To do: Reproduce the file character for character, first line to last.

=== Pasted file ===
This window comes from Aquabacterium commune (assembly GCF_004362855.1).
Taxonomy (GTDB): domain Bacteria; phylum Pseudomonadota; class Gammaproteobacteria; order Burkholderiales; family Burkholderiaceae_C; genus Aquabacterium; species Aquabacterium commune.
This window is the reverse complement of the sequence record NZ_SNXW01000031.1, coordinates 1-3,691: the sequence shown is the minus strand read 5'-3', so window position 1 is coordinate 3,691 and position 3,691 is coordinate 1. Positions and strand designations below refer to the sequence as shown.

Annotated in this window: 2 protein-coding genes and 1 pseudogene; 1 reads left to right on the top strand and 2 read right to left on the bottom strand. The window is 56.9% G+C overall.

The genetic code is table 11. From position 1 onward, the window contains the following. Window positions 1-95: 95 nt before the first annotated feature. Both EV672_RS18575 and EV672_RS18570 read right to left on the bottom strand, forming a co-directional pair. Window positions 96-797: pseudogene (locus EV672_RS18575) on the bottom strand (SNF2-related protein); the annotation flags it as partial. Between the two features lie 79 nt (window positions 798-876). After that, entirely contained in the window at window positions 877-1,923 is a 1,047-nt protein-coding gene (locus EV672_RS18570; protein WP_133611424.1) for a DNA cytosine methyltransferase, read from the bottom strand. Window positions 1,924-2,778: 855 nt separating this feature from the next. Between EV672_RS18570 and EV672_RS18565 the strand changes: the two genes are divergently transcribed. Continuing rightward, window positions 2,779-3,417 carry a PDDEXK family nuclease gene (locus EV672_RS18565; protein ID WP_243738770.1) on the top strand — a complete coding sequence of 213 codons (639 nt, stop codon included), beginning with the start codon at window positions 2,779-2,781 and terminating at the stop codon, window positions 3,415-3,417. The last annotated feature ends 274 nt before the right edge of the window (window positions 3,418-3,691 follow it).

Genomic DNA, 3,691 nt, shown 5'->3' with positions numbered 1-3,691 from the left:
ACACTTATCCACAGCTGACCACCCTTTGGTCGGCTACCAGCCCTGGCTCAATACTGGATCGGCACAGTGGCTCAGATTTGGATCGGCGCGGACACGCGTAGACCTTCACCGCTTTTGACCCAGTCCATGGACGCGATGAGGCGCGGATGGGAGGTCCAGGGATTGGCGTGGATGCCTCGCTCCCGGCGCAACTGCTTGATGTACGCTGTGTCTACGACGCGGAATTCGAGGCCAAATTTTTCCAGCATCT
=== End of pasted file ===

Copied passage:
This window comes from Aquabacterium commune (assembly GCF_004362855.1).
Taxonomy (GTDB): domain Bacteria; phylum Pseudomonadota; class Gammaproteobacteria; order Burkholderiales; family Burkholderiaceae_C; genus Aquabacterium; species Aquabacterium commune.
This window is the reverse complement of the sequence record NZ_SNXW01000031.1, coordinates 1-3,691: the sequence shown is the minus strand read 5'-3', so window position 1 is coordinate 3,691 and position 3,691 is coordinate 1. Positions and strand designations below refer to the sequence as shown.

Annotated in this window: 2 protein-coding genes and 1 pseudogene; 1 reads left to right on the top strand and 2 read right to left on the bottom strand. The window is 56.9% G+C overall.

The genetic code is table 11. From position 1 onward, the window contains the following. Window positions 1-95: 95 nt before the first annotated feature. Both EV672_RS18575 and EV672_RS18570 read right to left on the bottom strand, forming a co-directional pair. Window positions 96-797: pseudogene (locus EV672_RS18575) on the bottom strand (SNF2-related protein); the annotation flags it as partial. Between the two features lie 79 nt (window positions 798-876). After that, entirely contained in the window at window positions 877-1,923 is a 1,047-nt protein-coding gene (locus EV672_RS18570; protein WP_133611424.1) for a DNA cytosine methyltransferase, read from the bottom strand. Window positions 1,924-2,778: 855 nt separating this feature from the next. Between EV672_RS18570 and EV672_RS18565 the strand changes: the two genes are divergently transcribed. Continuing rightward, window positions 2,779-3,417 carry a PDDEXK family nuclease gene (locus EV672_RS18565; protein ID WP_243738770.1) on the top strand — a complete coding sequence of 213 codons (639 nt, stop codon included), beginning with the start codon at window positions 2,779-2,781 and terminating at the stop codon, window positions 3,415-3,417. The last annotated feature ends 274 nt before the right edge of the window (window positions 3,418-3,691 follow it).

Genomic DNA, 3,691 nt, shown 5'->3' with positions numbered 1-3,691 from the left:
ACACTTATCCACAGCTGACCACCCTTTGGTCGGCTACCAGCCCTGGCTCAATACTGGATCGGCACAGTGGCTCAGATTTGGATCGGCGCGGACACGCGTAGACCTTCACCGCTTTTGACCCAGTCCATGGACGCGATGAGGCGCGGATGGGAGGTCCAGGGATTGGCGTGGATGCCTCGCTCCCGGCGCAACTGCTTGATGTACGCTGTGTCTACGACGCGGAATTCGAGGCCAAATTTTTCCAGCATCT